Drug contracts for kids and teens
Parent-teen contracts for drug use
In this era of litigation and fine print, it seems that you need a contract for everything. And considering how many teenagers use drugs, it is a good idea to have all your bases covered. But, can we have contracts with our own teens when it comes to drug use?
If you are trying to maintain a drug free household, why wouldn’t you want to have an agreement in writing that specifies all the rules and expectations that you have of your teen, along with what they can expect from you.
Drug testing only goes so far
In an earlier post on Addiction Blog, I talked about drug testing your teen. However, the American Academy of Pediatrics has advised against drug testing because its members were concerned about the safety, accuracy and effectiveness of in-home tests, plus they stated that parents risk eroding trust with their teens and becoming more police officer than parent if they choose to do drug testing.
False positives are also possible with in-home tests due to antibiotics, poppy seeds, over-the-counter-cold medications or cigarettes. You can also get false negatives, if your teen cheats the test, which is totally possible. You can avoid these false positives and negatives by sending your child to a laboratory to be tested by professionals, but that could undermine trust even more than doing it yourself.
Parent-child drug contracts: THE BASICS
Whether or not you decide to drug test your teen, something else you can do is make a contract with them regarding what is expected from both sides when it comes to drug use. Things just seem more official and binding when they are written down and signed. And having a contract in place lets children know exactly what parents expect and also lets them know that their actions will have clear consequences.
A contract is a great tool because they allow both sides to have input into it. It’s not about being a set of rules to follow, it’s an agreement that both parties can adhere to. You just have to make sure that you are ready to follow what it says. So how do you draw up a parent-child drug contract?
1. Identify the need. The first step in drawing up a drug free household contract is to identify the problem. This could mean addressing a drug problem that is already apparent or just trying to prevent any drug experimentation from happening in the first place. Whatever you identify as the problem, let your teen have a say in it, too. You may find that they feel they need more space or increased privacy or that they feel something else is also a problem.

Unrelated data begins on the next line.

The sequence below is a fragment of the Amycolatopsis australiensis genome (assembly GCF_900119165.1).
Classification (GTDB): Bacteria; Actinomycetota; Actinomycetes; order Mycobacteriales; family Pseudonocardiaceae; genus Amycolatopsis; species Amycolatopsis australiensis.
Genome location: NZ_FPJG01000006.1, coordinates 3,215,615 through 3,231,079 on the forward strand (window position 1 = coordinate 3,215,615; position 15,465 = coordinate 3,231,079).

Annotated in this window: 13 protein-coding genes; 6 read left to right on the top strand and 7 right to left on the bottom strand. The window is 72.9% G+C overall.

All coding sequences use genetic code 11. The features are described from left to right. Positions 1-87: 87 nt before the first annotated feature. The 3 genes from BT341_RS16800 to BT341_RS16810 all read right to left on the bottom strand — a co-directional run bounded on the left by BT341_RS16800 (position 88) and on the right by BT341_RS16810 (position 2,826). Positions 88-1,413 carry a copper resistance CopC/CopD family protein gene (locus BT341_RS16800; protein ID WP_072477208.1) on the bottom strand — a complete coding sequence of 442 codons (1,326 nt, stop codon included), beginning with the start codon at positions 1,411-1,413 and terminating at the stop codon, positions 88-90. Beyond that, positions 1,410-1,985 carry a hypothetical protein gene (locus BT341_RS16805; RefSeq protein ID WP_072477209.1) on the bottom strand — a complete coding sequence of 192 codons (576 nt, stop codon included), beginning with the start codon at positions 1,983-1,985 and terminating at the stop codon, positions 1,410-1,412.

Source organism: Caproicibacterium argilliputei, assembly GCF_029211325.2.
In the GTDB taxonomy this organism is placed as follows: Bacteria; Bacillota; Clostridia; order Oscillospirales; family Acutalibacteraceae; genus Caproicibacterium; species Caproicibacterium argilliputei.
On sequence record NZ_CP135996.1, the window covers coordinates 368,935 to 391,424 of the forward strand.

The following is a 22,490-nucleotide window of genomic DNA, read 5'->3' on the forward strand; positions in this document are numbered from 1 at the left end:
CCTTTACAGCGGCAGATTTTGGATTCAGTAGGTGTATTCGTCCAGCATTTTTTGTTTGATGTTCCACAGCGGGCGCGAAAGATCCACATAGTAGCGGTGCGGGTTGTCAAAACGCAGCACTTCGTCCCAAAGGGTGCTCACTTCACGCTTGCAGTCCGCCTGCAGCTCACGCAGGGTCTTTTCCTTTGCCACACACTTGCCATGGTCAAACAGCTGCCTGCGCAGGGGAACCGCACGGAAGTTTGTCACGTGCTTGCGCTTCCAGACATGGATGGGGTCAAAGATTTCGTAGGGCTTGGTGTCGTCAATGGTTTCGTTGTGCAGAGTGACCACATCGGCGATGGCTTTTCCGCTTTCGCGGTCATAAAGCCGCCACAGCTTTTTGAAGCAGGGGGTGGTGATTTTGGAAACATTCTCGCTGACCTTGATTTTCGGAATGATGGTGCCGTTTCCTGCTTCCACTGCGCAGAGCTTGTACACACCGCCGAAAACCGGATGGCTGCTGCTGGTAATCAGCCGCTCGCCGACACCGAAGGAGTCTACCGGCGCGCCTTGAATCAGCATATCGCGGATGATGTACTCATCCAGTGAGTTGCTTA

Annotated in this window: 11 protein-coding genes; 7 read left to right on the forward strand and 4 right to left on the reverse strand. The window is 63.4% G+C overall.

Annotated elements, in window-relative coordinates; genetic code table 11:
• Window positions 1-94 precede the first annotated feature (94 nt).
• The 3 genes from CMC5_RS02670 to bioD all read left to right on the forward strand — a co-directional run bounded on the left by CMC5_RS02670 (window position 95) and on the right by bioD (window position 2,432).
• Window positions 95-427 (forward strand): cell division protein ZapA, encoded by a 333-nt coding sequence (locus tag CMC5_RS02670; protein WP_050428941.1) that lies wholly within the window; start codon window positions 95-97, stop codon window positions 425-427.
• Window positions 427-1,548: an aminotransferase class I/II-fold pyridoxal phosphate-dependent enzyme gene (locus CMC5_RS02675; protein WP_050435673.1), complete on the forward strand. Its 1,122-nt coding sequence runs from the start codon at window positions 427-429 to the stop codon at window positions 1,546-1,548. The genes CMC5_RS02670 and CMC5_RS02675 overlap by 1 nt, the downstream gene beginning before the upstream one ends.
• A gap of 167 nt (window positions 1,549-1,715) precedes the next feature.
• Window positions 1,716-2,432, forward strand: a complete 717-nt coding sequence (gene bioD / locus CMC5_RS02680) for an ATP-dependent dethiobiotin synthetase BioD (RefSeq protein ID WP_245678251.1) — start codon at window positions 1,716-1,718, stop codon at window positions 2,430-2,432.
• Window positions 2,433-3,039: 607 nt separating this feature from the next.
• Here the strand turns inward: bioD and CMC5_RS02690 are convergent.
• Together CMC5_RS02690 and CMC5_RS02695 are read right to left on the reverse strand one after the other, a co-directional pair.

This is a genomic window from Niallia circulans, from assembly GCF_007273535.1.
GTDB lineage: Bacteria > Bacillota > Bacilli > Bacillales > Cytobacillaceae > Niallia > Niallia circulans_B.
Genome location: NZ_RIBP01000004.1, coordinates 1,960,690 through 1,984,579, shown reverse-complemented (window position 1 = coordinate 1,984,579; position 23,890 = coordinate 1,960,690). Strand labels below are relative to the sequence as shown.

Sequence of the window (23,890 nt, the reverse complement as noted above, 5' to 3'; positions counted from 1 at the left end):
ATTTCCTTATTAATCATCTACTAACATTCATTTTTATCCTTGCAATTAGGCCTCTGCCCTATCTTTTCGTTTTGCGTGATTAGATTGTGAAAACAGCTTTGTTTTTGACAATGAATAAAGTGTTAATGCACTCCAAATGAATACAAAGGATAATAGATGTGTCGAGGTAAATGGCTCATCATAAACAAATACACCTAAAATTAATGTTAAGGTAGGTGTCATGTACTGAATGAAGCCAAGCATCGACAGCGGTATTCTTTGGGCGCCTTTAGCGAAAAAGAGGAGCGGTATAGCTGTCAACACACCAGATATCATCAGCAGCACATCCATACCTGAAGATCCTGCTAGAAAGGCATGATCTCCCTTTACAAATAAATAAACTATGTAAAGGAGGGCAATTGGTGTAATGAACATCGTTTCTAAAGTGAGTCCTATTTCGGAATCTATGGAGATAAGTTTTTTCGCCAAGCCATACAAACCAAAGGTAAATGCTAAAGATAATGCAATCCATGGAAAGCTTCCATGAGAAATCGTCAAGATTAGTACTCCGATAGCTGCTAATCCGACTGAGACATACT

2. Set clear expectations. Step two is to set clear expectations… from both parties. What privileges will be taken away if one of the parties fails to hold up their end of the deal? And what rewards will be provided if they do adhere to it?
The contract should state some achievable solutions that the entire family can get behind to help solve the identified problem. If the identified problem is your teen’s alcohol abuse, for example, a solution might be to ban alcohol from the house.
Further, if you have decided to perform drug tests with your teen, a contract like this is the ideal place to outline what they can expect as far as drug testing goes. That doesn’t mean telling them the dates of the drug tests, obviously. If you have decided not to drug test, then you could include beginning a drug testing regimen as part of the consequences if they break the contract.
3. Schedule a date for the next renegotiation of the contract. Each contract should cover a set period of time and when that time is up, you should evaluate the progress that has been made and draw up a new contract accordingly. (This may involve making no changes apart from the new time frame.)
4. Consider all concerned. Consider that these types of parent-child drug contracts will be most effective if all caretakers are involved in their design, meaning anyone who might be in charge of the teen at any given time; parents, step-parents, grandparents or other guardians, so that everyone is aware of it when the teen is in their care.
5. Be sure to include all children in the house. A drug contract for your child should cover ALL children in the household and not just one or two. This way, everyone is covered under the same guidelines and rules and nobody has any reason to be jealous of somebody else’s perceived privileges.
6. Be reasonable and just. Lastly, have reasonable punishments for breaking the contract. If you make them too harsh or too lenient, the contract simply won’t be taken seriously. If you need an example of a drug-free household contract, you can find examples and templates online, including here at hair confirm [dot] com.
And on the subject of taking it seriously, take care of a drug contract like you take care of all your important documents. That doesn’t mean putting it in the safety deposit box necessarily, but put it in a safe place where you can easily find it when you need to. Lastly be prepared, knowing how to plan a drug intervention for a teen should you need to.
Drug contracts for kids
With both sides having input into your drug-free household contract, you should be able to reach a solid understanding of what is expected, what can be tolerated and what absolutely will not be tolerated in your household. Remember, though, that these contracts are only a tool, and like any other tool, it’s how people use them that’s important.
Photo credit: EPA